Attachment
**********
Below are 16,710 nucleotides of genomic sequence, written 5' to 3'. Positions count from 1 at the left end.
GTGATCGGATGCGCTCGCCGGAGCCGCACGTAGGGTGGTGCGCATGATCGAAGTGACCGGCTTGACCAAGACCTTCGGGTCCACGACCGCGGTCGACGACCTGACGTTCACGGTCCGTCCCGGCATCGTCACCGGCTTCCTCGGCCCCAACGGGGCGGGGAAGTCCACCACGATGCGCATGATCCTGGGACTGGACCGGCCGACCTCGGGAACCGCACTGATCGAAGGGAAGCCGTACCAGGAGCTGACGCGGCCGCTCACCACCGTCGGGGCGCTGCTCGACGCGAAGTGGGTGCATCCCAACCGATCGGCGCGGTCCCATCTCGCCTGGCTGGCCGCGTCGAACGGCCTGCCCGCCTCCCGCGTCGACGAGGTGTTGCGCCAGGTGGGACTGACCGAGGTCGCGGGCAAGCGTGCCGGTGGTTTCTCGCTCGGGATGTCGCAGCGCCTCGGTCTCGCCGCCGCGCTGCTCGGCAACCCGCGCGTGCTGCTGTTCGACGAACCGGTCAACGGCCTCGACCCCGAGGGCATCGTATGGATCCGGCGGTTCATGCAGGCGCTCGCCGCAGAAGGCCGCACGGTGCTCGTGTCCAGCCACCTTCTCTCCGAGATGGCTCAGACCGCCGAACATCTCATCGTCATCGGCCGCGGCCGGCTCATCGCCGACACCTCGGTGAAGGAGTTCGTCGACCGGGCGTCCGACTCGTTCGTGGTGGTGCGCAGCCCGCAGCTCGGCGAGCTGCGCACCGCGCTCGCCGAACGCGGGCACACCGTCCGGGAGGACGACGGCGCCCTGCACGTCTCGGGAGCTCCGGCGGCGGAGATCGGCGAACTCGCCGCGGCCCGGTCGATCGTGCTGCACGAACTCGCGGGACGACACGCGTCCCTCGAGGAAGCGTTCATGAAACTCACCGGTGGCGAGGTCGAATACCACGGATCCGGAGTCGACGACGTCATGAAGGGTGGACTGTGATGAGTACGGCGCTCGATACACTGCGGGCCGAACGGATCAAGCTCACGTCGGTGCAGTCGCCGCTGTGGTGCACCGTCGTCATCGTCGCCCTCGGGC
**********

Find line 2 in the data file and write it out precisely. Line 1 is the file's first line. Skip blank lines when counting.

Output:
GTGATCGGATGCGCTCGCCGGAGCCGCACGTAGGGTGGTGCGCATGATCGAAGTGACCGGCTTGACCAAGACCTTCGGGTCCACGACCGCGGTCGACGACCTGACGTTCACGGTCCGTCCCGGCATCGTCACCGGCTTCCTCGGCCCCAACGGGGCGGGGAAGTCCACCACGATGCGCATGATCCTGGGACTGGACCGGCCGACCTCGGGAACCGCACTGATCGAAGGGAAGCCGTACCAGGAGCTGACGCGGCCGCTCACCACCGTCGGGGCGCTGCTCGACGCGAAGTGGGTGCATCCCAACCGATCGGCGCGGTCCCATCTCGCCTGGCTGGCCGCGTCGAACGGCCTGCCCGCCTCCCGCGTCGACGAGGTGTTGCGCCAGGTGGGACTGACCGAGGTCGCGGGCAAGCGTGCCGGTGGTTTCTCGCTCGGGATGTCGCAGCGCCTCGGTCTCGCCGCCGCGCTGCTCGGCAACCCGCGCGTGCTGCTGTTCGACGAACCGGTCAACGGCCTCGACCCCGAGGGCATCGTATGGATCCGGCGGTTCATGCAGGCGCTCGCCGCAGAAGGCCGCACGGTGCTCGTGTCCAGCCACCTTCTCTCCGAGATGGCTCAGACCGCCGAACATCTCATCGTCATCGGCCGCGGCCGGCTCATCGCCGACACCTCGGTGAAGGAGTTCGTCGACCGGGCGTCCGACTCGTTCGTGGTGGTGCGCAGCCCGCAGCTCGGCGAGCTGCGCACCGCGCTCGCCGAACGCGGGCACACCGTCCGGGAGGACGACGGCGCCCTGCACGTCTCGGGAGCTCCGGCGGCGGAGATCGGCGAACTCGCCGCGGCCCGGTCGATCGTGCTGCACGAACTCGCGGGACGACACGCGTCCCTCGAGGAAGCGTTCATGAAACTCACCGGTGGCGAGGTCGAATACCACGGATCCGGAGTCGACGACGTCATGAAGGGTGGACTGTGATGAGTACGGCGCTCGATACACTGCGGGCCGAACGGATCAAGCTCACGTCGGTGCAGTCGCCGCTGTGGTGCACCGTCGTCATCGTCGCCCTCGGGC